Friday, 9 September 2011

Database of Virginian Slave Names

"Scholars at the Virginia Historical Society in Richmond have set out to leaf through eight million documents dating back to the 17th century, seeking the names of slaves."

Source:  http://www.nytimes.com/2011/09/09/arts/design/database-of-viginia-slave-names-goes-online.html

It seems incredible, in this time when genealogy is so popular, that research into the identities of slaves hasn't been done already.  Liverpool was one point of the infamous slavery triangle, the other two being Africa and New York.  Ships from Africa would arrive at Liverpool to sell their human cargo and restock for the long haul to New York.  Ships from New York would arrive in Liverpool, sell cotton and similar crops raised on American plantations by slaves, then  to prepare to sail for Africa where they'd barter for more slaves to re-stock the workforce.

Not all the slaves were black.  Many Scots and Irish people were sold as slaves by English magistrates.  Those people caught up in the Highland Clearances and the Potato Famine didn't just disappear; they found themselves in chains on ships destined for Australia or America.

Liverpool now houses the International Museum of Slavery, http://www.liverpoolmuseums.org.uk/ism/  which offers a wealth of information about this city's historical role but also about modern slavery.  What, you thought it was all over?  Hardly. 

Emerging information about African slaves is of interest to Richard, as his great-grandfather left his native Sierra Leone to study Law in England. He already spoke English fluently before leaving Africa.  His family's wealth had its origins in slavery.  His was one of the black African families who sold fellow Africans to the European slave merchants.  He was an elderly man when Richard was just a small boy, and Richard remembers him as being a very tall, powerfully-built man with huge hands and a deep, booming laugh.  He married an Irish lady with flame-red hair.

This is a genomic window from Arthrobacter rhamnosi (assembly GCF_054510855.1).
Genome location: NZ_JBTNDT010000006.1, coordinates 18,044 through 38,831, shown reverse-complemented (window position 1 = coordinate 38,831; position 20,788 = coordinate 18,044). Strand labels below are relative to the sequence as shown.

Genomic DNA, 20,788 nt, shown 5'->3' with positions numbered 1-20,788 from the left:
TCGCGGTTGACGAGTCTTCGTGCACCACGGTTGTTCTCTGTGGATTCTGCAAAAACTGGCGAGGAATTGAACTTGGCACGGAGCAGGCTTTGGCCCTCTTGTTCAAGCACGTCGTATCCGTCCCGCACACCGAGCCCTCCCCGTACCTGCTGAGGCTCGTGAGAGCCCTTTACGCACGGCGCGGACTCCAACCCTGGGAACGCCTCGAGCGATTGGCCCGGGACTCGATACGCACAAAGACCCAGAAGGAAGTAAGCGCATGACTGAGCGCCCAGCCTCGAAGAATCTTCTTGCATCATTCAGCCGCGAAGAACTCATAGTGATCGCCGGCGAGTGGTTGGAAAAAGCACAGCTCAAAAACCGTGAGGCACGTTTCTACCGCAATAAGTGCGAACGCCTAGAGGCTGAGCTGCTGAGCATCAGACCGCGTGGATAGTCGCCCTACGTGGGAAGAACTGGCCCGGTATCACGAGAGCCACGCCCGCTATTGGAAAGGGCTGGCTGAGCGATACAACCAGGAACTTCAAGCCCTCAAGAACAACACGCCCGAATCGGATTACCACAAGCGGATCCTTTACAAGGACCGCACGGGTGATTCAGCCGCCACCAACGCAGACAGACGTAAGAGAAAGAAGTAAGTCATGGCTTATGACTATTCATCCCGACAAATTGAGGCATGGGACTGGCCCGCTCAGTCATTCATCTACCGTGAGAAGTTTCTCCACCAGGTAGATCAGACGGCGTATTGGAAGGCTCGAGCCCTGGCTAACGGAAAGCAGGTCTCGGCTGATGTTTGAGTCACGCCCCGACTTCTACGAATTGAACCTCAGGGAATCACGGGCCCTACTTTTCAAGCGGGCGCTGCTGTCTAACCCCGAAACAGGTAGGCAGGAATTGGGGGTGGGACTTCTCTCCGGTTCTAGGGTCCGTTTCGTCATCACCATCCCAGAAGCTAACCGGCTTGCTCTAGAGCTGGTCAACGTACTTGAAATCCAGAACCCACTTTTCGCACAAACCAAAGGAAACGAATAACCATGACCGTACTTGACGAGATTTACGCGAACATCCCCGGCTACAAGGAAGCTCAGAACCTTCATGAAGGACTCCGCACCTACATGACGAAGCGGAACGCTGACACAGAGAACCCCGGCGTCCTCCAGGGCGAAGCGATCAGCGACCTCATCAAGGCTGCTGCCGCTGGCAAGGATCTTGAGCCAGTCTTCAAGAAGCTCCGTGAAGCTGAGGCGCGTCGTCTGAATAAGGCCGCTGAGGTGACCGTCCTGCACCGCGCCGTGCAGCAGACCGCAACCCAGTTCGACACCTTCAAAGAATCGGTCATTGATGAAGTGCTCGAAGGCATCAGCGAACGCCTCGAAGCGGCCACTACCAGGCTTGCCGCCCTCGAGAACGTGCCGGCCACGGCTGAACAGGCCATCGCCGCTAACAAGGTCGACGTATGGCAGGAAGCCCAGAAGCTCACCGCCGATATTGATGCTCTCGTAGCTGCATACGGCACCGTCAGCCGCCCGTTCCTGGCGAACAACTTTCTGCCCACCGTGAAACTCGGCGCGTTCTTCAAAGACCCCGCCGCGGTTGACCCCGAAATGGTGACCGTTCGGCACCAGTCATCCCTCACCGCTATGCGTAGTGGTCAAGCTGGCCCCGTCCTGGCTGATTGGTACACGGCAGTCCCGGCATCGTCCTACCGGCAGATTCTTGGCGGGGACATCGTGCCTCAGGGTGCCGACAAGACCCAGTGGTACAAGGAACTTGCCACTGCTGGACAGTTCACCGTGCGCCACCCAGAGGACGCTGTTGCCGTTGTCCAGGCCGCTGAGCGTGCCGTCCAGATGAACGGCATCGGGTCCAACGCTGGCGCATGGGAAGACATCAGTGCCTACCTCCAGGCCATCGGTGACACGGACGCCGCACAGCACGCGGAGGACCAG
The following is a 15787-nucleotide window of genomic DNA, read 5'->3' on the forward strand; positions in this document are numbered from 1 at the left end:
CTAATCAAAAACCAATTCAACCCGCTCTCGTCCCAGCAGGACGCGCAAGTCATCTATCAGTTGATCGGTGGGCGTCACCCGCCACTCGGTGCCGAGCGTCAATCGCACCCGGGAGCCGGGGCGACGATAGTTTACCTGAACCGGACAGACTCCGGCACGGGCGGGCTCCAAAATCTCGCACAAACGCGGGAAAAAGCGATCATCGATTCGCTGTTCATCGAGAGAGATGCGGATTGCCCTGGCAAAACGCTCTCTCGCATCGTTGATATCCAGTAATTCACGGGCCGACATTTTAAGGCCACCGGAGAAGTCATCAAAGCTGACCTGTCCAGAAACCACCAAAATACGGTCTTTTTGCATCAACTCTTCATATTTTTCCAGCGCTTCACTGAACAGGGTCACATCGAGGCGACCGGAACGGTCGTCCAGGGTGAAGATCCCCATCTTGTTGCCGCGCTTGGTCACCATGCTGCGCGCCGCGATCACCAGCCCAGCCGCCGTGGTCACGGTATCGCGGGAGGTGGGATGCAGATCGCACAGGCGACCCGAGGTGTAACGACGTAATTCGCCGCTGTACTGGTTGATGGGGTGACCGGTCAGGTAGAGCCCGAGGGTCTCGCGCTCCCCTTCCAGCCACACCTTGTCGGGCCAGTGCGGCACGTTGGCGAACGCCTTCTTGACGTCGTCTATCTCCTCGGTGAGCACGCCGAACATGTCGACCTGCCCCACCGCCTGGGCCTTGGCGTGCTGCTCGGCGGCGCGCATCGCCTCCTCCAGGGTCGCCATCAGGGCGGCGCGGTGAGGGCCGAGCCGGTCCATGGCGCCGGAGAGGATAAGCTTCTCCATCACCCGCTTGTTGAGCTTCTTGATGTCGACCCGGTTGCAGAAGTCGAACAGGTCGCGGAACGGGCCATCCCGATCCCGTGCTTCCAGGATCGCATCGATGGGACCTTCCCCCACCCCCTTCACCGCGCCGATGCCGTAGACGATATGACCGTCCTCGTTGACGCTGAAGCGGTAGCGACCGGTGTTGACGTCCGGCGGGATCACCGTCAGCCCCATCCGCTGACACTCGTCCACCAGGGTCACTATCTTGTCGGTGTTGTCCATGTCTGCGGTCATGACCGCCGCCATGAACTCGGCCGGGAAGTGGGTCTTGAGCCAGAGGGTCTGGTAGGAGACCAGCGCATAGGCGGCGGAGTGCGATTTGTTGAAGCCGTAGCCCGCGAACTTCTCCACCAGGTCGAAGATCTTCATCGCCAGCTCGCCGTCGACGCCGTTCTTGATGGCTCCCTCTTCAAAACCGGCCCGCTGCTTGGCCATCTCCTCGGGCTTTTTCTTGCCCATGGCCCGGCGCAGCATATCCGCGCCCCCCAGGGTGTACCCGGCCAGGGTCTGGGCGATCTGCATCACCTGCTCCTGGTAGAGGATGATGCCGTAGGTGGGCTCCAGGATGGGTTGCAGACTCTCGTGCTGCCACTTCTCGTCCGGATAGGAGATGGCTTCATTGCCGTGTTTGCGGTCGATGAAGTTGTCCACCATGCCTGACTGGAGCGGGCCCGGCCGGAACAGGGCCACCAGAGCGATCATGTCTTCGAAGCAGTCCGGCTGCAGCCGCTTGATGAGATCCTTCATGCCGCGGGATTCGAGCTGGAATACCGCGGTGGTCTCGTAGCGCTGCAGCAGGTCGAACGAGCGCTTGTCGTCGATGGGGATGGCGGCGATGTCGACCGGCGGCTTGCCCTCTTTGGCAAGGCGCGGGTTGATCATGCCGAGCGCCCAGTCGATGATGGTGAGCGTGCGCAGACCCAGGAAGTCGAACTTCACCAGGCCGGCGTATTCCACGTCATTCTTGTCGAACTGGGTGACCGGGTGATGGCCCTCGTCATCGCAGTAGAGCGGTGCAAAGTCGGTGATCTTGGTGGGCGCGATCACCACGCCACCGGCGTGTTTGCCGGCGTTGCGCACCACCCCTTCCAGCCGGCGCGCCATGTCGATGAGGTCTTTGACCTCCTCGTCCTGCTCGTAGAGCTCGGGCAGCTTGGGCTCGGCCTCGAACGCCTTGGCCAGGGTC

His African name is unknown.  He called himself Christopher, after Christ.  His surname of Golly was lifted off the brand of jam as he thought it sounded amusingly English, as with the old-fashioned phrase "by golly!"  The racial connotation was unknown to him before he came to England.

But this is as far back as Richard's family history research has gone.  Everything about his great-grandfather's African life seems lost.   Richard can remember his childhood home being decorated with carved African masks, spears and shields, and objects relating to voodoo, which his great-grandfather and grandfather allegedly practised.

It's a story which is repeated for hundreds of thousands of families of African descent.  So every new piece of the jigsaw, such as with the Virginian archives, will surely be widely welcomed.

Access the database: http://www.vahistorical.org/news/pr_unknownnolonger.htm

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